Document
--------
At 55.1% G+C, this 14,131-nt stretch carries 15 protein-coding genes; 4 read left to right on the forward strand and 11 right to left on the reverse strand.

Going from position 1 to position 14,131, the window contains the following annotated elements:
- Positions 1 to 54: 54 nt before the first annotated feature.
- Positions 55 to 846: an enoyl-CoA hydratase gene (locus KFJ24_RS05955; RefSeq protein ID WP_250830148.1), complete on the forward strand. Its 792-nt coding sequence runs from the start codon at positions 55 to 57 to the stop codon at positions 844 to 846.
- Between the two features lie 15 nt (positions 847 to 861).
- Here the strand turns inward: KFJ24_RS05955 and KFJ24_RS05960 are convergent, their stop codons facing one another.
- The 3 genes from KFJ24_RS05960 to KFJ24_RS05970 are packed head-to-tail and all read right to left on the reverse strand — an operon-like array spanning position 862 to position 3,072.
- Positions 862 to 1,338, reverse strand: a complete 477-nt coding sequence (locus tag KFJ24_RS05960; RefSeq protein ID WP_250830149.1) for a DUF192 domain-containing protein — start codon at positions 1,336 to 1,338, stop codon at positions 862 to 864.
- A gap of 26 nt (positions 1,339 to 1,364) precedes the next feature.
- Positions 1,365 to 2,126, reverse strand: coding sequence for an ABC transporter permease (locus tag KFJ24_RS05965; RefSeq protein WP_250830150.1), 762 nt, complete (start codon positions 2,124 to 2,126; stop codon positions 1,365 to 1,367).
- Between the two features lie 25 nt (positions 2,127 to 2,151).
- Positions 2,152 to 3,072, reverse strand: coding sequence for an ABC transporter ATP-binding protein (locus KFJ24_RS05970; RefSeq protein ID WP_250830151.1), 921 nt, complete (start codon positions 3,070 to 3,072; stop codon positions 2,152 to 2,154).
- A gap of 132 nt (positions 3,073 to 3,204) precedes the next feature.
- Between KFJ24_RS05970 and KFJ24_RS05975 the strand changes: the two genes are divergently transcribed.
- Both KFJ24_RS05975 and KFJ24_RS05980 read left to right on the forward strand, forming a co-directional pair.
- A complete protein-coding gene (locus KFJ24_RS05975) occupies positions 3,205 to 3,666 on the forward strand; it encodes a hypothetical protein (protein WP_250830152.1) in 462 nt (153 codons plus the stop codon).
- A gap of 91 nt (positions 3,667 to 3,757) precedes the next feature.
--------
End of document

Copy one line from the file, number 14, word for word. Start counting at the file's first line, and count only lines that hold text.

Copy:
- Between KFJ24_RS05970 and KFJ24_RS05975 the strand changes: the two genes are divergently transcribed.